The only species of Alligatoridae native to the United States is the American Alligator. Although they are not on the endangered list, alligators are protected in the states where they are found.Out of the 254 counties in Texas, 120 counties have had reports of Alligators. The City of Arlington is no exception and though rare, alligators have been reported in creeks and lakes. Photos included in the images above show Animal Services staff in attendance at an alligator safety training class.While captive, alligators can reach ages of 50-60 years old; in the wild they regularly reach 35-40 years of age. Mating for alligators occurs during late spring and early summer, with the female alligators laying eggs mid-June to July. The incubation of the 15-60 eggs lasts 65-70 days, which means usual hatching is in late August to early September. When hatched, these baby alligators are only 8-9 inches in length. By the age of twenty, females can reach 6 – 8 feet but males can be far bigger, ranging from 8 -11 feet.Normal alligator reaction to humans is to shy away but if they are being fed, they will soon associate people with food, which then creates dangerous situations. Although no human fatality has been recorded in Texas, and human-alligator conflicts are rare, citizens are cautioned to never approach an alligator. If an alligator is spotted, Arlington Animal Services may be contacted, but seeing an alligator does not necessarily make it a threat or nuisance. Alligators are very important to the ecology of Texas wetlands and costal region.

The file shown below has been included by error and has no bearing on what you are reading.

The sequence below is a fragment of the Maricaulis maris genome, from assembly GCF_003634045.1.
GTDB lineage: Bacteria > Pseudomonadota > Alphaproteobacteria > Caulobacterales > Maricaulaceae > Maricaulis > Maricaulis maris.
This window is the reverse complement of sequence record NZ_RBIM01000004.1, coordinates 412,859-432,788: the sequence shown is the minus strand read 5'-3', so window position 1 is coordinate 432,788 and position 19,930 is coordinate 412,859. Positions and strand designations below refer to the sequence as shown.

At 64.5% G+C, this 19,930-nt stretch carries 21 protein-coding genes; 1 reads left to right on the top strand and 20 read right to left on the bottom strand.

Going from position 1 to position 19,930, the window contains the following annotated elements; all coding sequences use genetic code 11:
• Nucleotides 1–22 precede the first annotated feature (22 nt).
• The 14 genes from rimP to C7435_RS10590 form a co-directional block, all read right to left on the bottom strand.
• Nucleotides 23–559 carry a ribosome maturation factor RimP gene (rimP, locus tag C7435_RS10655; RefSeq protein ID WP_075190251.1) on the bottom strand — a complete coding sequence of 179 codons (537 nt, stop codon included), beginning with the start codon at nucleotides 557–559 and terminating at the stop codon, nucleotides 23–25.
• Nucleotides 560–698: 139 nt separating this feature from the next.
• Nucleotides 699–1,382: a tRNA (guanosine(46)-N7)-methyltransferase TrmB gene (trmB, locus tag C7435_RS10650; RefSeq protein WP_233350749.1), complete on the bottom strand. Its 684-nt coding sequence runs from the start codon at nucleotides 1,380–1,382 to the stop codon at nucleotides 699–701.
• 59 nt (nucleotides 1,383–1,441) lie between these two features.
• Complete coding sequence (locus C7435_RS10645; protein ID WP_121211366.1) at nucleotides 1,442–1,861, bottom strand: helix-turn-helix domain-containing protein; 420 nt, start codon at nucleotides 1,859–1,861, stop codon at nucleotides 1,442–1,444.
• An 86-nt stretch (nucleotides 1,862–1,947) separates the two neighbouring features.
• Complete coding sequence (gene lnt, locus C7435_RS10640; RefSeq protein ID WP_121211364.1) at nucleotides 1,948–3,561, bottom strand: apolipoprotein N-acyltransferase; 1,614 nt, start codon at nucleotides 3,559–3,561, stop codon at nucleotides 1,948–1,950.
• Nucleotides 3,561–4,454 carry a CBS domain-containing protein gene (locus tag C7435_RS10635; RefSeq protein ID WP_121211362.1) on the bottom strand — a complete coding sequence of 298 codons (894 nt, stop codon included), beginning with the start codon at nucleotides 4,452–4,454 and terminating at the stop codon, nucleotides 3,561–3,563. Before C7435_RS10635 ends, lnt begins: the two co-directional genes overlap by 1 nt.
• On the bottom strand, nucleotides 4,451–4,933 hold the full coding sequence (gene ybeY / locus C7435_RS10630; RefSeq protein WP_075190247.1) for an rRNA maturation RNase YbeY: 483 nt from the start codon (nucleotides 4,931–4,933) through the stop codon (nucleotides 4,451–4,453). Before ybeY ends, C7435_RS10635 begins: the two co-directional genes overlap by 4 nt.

Reference source: Texas Parks & Wildlife Department
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More about Alligators
- Texas Parks & Wildlife Department
- Steps to Reduce Wildlife at Home
- What to Do About Orphaned or Injured Wildlife
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